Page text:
We arrived at Long Prairie hungry but too late for dinner, but Mattie and Mrs. McKellar fixed us up a big early supper. Mattie kept turning toward me from the hearth, smiling and smiling. I was looking forward to getting her alone so I could give her the letters and perhaps some kisses. While we ate, in came a small rainstorm outside that cooled the hot summer day nicely.

“I hope we’re getting this rain down to Flat Lick, too,” I said. “What with our late planting, we need all the help we can get from the heavens.” I pointed up and everyone smiled.

The McKellars, one and all, wanted to hear all about Flat Lick, what we had done to fix the place up and all about our new neighbors, the Aldens. Joel and I did everything we could to oblige and then asked after the Long Prairie news of the past month.

“Beth Wallace did not survive the fever,” said Christiana McKellar. Joel and I mumbled our condolences. Duncan McKellar worried the loss of both children would cause the Wallaces to return to Tennessee, but instead they decided they would just move farther off the river.

“Everyone is of the same mind now,” said Duncan, and I nodded, deep in my heart blaspheming that evil river for every imaginable sin. “Otherwise, the Long Prairie community is doing well. An Indian has visited, selling his handmade goods, but we have had no trouble.”

“Was the Indian named Joe?” asked Joel.

“Why, yes, he did say his name was Joe,” Duncan replied.

“Old Joe Fields, that’s his name. He is a trader and a friend to Mr. Alden and Mrs. Johnson. He travels up and down the Three Notch. They ask for things, and he brings them. He is a good man to know.”

“Well, don’t that beat all,” said Duncan. “I’ll let everyone know.”

I asked if they had seen any cavalry from down in Natchitoches, as Pa had asked me to do, but they had not.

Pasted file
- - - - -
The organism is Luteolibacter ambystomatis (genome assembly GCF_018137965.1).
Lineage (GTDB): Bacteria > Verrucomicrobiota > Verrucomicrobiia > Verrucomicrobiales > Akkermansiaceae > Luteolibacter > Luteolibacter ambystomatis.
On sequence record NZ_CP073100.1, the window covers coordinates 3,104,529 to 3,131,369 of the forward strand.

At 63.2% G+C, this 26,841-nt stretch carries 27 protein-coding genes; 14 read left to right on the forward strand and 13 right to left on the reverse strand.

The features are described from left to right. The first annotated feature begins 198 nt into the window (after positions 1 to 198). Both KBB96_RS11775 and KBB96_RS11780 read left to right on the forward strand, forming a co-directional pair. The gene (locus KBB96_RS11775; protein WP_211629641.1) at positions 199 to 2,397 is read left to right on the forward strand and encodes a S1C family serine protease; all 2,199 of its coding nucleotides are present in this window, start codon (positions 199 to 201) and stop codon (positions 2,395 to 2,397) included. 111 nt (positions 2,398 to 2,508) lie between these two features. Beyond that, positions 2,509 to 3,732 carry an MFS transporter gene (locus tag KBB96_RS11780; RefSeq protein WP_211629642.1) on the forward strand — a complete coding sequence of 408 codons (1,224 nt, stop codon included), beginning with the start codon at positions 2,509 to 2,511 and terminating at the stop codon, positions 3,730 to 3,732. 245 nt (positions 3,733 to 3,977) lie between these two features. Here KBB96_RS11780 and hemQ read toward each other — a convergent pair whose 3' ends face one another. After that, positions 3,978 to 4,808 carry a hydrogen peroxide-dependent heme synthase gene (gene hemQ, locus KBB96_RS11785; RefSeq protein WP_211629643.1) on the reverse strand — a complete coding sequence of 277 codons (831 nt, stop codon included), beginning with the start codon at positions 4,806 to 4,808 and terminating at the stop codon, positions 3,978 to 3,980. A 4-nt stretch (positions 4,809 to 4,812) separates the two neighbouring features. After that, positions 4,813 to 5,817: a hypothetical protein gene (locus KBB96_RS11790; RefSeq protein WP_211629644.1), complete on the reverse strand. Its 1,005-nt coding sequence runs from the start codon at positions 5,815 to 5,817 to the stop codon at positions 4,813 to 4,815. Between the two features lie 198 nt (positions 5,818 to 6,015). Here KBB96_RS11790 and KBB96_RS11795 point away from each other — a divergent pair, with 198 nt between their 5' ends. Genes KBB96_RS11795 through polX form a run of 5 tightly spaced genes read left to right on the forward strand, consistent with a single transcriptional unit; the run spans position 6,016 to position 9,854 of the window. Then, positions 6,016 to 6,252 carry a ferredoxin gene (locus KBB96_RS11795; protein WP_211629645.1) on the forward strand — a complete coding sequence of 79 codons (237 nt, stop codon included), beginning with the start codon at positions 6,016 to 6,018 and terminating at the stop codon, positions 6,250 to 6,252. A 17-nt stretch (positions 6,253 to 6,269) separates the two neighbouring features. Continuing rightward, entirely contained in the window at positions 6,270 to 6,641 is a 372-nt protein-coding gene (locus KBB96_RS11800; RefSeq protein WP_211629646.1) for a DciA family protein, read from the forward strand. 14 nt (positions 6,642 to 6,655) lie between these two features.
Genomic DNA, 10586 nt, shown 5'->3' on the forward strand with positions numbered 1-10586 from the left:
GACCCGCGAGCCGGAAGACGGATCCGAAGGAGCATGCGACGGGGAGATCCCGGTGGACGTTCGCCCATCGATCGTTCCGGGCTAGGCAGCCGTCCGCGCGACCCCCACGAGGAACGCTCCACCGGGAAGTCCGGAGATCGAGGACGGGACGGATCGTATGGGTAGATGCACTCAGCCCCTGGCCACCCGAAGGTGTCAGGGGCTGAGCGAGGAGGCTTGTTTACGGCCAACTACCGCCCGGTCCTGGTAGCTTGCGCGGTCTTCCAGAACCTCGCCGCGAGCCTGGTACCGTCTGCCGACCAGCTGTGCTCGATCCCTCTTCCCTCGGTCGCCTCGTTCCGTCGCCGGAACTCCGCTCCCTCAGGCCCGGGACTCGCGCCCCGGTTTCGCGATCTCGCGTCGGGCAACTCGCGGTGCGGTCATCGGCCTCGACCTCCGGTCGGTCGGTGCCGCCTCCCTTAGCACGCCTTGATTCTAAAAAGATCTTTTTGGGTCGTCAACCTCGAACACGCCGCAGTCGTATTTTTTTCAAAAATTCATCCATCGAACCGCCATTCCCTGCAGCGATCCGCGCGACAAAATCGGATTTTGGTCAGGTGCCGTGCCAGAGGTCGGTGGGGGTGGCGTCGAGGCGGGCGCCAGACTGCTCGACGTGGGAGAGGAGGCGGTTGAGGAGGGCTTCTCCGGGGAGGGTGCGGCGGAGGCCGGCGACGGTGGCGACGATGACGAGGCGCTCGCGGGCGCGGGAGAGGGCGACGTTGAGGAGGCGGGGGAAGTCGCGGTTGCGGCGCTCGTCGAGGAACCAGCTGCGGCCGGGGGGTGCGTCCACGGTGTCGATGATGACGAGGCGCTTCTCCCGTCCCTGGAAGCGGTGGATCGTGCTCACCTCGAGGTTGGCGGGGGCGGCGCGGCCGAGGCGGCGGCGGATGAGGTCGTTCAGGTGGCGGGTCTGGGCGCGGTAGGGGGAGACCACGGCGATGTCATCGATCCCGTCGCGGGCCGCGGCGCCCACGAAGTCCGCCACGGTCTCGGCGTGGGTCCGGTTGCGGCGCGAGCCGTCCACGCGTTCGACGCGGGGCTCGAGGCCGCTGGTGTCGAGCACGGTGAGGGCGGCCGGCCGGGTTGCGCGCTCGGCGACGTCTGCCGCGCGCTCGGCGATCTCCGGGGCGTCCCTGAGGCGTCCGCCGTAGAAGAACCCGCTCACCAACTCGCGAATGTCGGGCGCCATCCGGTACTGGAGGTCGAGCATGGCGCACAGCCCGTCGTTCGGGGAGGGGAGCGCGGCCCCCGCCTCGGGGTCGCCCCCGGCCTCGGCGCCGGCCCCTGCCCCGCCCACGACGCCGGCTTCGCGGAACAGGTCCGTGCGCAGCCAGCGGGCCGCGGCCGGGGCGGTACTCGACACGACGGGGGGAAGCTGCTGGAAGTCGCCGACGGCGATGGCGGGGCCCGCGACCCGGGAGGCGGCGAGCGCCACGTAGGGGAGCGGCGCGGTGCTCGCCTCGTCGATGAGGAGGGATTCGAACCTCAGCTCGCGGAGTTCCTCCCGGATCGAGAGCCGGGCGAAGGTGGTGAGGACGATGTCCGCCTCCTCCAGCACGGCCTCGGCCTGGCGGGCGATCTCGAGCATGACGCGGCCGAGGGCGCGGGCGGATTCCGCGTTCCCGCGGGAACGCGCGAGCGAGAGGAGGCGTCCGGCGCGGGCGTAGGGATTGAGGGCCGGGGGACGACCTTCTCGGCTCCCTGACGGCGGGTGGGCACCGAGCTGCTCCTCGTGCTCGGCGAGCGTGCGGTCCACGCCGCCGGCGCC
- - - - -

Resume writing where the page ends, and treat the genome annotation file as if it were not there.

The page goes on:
The rain had cooled the evening, and it was still light after we finished supper. Joel and me and Mattie washed and put away the dishes. I summoned my courage and said, “Mattie, would you like to take a walk outside before it gets too dark?”

“Why, yes, Tom. Thank you.” “I’ll come too!” said Joel.

I gave him a look that would turn wolves away, and he said, “Aw, maybe not. Go ’head on without me; I’m pretty tuckered out.”

We climbed to the ridge for a view of the Red below. Long Prairie rolled away behind us, to the left, the right, the rear. We could see the big old stone cliff rising above the river a couple of miles to the west. The sun was sinking, its light turning the river the color of blood. It made me shudder a little.

“It is nice out here tonight,” said Mattie. “Thank you for asking me for a walk.”

“Yes, it is,” I said, without complete sincerity after seeing the Red. I took her hand and gave it a squeeze. “I’m happy everything has turned out well for your family.”

“I would not say everything is turning out well, Tom. We’ve been here but a few months now, yet everyone already knows this land is not going to give us an easy life. At least not for many a year. Some say never. They curse the Red for its yellow fever and anything else gone wrong. They say there are good reasons why this area has not been settled before.”

“That may be true, Mattie. Mr. Alden told us they had not been sick even once in their four years down the Three Notch Trail. They’re many miles away from the Red.”

“Then you are fortunate to have found your salt lick place to live,” she said, with a bit of sadness in her voice. “Now we all know that the way to stay healthy is to live a far ways off from the Red River.”

“Flat Lick.”

“What?” said Mattie.

“It’s called Flat Lick. Not salt lick.”